ON TUESDAY, GOV. Nikki Haley asked us all to pray for South Carolina, which has faced and continues to face significant challenges. Today, we all need to pray for Gov. Haley, as she prepares for a very different and very difficult challenge.
There’s a lot of distance between Thanksgiving and Ambassador Haley. And there’s no guarantee that the Senate, even a Republican Senate, will confirm someone with no foreign policy experience, much less diplomatic experience, as ambassador to the United Nations.
Sign Up and Save
Get six months of free digital access to The State
Although it isn’t our most important foreign policy position, it is extremely important. And frankly, it’s a stretch. For all that President-elect Donald Trump and the governor’s supporters say about her deal-making prowess, we’ve only seen that on display in deals between corporations that wanted to locate in our state and a state that wanted those corporations to locate here.
The challenge she has met, in other words, was coming up with a deal between two parties that wanted to make a deal. That’s very different than the challenges facing a UN ambassador. We certainly hope that her talents can translate to this new role, but we simply don’t know because she is untested.
Gov. Haley said Wednesday that she had not anticipated leaving her current job before it’s completed. But she noted that, “When the President believes you have a major contribution to make to the welfare of our nation, and to our nation’s standing in the world, that is a calling that is important to heed.”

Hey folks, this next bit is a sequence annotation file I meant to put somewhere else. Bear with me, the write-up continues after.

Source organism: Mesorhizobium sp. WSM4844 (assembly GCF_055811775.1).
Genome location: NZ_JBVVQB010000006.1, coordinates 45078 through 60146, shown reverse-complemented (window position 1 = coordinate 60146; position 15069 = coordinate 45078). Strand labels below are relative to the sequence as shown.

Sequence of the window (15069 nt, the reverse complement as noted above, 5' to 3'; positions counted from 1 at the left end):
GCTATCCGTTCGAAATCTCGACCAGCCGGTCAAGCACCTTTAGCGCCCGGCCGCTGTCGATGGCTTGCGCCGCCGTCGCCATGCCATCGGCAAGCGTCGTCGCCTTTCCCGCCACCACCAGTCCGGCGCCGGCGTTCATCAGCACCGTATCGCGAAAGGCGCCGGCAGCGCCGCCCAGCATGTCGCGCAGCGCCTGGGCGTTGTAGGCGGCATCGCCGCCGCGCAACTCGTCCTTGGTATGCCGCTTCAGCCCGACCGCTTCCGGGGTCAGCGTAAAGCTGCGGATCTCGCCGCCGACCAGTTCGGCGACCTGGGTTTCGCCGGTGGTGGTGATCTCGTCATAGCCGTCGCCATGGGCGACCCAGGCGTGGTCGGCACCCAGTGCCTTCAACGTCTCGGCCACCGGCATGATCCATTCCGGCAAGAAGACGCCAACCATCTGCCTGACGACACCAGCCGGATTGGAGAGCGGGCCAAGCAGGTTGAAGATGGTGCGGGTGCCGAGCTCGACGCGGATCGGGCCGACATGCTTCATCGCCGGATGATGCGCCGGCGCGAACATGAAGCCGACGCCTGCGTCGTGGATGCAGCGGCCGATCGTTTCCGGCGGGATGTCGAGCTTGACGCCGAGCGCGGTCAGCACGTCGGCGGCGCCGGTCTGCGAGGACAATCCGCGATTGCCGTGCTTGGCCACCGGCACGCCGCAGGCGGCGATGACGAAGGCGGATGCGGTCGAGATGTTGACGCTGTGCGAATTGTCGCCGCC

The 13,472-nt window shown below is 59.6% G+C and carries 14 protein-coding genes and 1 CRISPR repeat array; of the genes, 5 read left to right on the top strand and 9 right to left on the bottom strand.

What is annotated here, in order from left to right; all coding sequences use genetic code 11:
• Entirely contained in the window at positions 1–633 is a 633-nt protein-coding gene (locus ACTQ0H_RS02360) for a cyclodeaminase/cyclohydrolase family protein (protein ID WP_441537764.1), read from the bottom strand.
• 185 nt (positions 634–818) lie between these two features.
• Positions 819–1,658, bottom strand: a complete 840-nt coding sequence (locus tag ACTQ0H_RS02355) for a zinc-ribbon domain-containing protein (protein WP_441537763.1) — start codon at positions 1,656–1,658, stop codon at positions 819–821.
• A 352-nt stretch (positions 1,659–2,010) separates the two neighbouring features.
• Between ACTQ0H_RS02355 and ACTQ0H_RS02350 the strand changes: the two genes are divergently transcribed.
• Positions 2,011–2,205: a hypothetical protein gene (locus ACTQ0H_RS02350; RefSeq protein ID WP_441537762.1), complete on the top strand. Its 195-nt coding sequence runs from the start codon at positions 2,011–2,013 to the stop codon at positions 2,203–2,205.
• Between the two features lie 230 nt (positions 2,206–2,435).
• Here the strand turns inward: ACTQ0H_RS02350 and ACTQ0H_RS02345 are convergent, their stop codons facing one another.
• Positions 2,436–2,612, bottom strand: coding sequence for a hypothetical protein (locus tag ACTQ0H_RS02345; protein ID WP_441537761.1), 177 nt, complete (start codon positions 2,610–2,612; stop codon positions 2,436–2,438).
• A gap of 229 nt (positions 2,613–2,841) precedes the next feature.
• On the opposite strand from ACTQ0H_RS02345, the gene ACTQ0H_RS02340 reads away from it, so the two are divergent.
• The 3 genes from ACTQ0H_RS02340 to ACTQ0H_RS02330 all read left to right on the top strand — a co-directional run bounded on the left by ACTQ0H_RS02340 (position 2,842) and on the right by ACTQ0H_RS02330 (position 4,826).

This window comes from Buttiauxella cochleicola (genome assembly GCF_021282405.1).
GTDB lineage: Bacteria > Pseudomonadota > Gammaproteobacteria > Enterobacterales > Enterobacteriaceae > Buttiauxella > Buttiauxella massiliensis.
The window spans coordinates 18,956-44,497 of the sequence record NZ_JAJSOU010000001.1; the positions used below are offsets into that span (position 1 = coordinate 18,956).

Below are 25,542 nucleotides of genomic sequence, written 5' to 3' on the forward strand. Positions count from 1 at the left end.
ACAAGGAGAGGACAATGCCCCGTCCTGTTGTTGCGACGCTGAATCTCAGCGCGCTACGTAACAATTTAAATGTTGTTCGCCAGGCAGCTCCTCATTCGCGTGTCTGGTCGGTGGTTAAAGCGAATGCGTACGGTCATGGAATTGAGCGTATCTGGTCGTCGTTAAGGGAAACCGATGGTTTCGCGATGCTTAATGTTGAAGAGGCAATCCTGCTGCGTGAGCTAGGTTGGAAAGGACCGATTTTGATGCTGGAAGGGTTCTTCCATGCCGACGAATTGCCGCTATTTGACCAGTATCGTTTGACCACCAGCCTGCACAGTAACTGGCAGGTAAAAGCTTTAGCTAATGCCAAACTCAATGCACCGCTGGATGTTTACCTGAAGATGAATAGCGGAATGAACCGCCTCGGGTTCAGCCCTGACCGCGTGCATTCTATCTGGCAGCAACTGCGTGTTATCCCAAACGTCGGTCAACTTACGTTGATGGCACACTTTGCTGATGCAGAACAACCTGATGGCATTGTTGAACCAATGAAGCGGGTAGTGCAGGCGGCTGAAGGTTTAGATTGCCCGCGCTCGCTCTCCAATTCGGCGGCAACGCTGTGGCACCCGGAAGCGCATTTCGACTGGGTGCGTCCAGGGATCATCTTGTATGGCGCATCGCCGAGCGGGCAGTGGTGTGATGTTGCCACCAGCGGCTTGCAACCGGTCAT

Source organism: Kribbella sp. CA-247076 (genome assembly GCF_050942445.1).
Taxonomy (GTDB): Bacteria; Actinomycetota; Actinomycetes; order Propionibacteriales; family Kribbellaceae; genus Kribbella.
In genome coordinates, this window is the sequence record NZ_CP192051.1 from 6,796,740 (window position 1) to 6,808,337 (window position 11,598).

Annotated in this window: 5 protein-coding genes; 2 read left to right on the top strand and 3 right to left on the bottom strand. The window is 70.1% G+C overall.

She’s absolutely right about that. While there are some positions that a sitting governor probably should reject — positions that are more about allowing a loyal supporter to cash in than about serving the nation — this isn’t one of them. Anyone has an obligation to seriously consider a president’s request to serve in an important position, regardless of who the president is or how committed that person might be to her current position.
The governor also said she would remain our governor until her confirmation, in part because “We still have much to do in South Carolina, and my commitment to the people of our state will always remain unbreakable.”
That is honorable. But while we would not ask her to resign yet, we would urge her to informally turn many of her responsibilities over to Lt. Gov. Henry McMaster, sooner rather than later.
We are accustomed to UN ambassadors who have extensive foreign policy experience, and usually diplomatic experience as well. In the absence of either, Gov. Haley owes it to our nation to spend the time between now and her confirmation doing everything she can to make up for that lack of experience — meeting not just with handlers trained to guide her through the confirmation process but also with experts who can help bring her up to speed on all the issues that need to be mastered by the UN ambassador of the most important country in the world.
The Senate, too, owes it to our nation to make sure that Gov. Haley is prepared — that she has the appropriate temperament, judgment and knowledge base to serve in this position. Confirmation hearings for someone with her experience should not be particularly easy — and that is why she needs the next two months to prepare for them.
Gov. Haley is a bright and talented politician, and we hope that she will be able to scale the extremely steep learning curve that lies ahead. Assuming she is able to make the Senate comfortable with her ability to serve our nation in this very different sort of job, we wish her all the best in her new position.